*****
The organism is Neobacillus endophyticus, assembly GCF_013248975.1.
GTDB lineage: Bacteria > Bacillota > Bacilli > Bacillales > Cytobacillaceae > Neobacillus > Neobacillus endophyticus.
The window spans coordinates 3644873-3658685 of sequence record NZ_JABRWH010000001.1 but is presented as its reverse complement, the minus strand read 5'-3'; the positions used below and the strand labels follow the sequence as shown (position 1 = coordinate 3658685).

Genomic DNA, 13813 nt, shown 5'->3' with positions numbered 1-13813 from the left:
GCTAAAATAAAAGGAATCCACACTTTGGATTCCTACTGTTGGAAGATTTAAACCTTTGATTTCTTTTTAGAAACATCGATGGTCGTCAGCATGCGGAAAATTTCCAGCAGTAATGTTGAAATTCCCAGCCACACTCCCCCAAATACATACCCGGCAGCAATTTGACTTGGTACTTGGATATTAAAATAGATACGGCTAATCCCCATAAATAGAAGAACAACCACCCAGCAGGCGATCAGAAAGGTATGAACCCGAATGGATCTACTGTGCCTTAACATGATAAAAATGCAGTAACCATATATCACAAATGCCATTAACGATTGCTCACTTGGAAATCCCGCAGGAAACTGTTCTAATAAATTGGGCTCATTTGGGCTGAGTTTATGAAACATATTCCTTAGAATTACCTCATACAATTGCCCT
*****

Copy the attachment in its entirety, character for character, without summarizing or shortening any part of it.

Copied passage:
The organism is Neobacillus endophyticus, assembly GCF_013248975.1.
GTDB lineage: Bacteria > Bacillota > Bacilli > Bacillales > Cytobacillaceae > Neobacillus > Neobacillus endophyticus.
The window spans coordinates 3644873-3658685 of sequence record NZ_JABRWH010000001.1 but is presented as its reverse complement, the minus strand read 5'-3'; the positions used below and the strand labels follow the sequence as shown (position 1 = coordinate 3658685).

Genomic DNA, 13813 nt, shown 5'->3' with positions numbered 1-13813 from the left:
GCTAAAATAAAAGGAATCCACACTTTGGATTCCTACTGTTGGAAGATTTAAACCTTTGATTTCTTTTTAGAAACATCGATGGTCGTCAGCATGCGGAAAATTTCCAGCAGTAATGTTGAAATTCCCAGCCACACTCCCCCAAATACATACCCGGCAGCAATTTGACTTGGTACTTGGATATTAAAATAGATACGGCTAATCCCCATAAATAGAAGAACAACCACCCAGCAGGCGATCAGAAAGGTATGAACCCGAATGGATCTACTGTGCCTTAACATGATAAAAATGCAGTAACCATATATCACAAATGCCATTAACGATTGCTCACTTGGAAATCCCGCAGGAAACTGTTCTAATAAATTGGGCTCATTTGGGCTGAGTTTATGAAACATATTCCTTAGAATTACCTCATACAATTGCCCT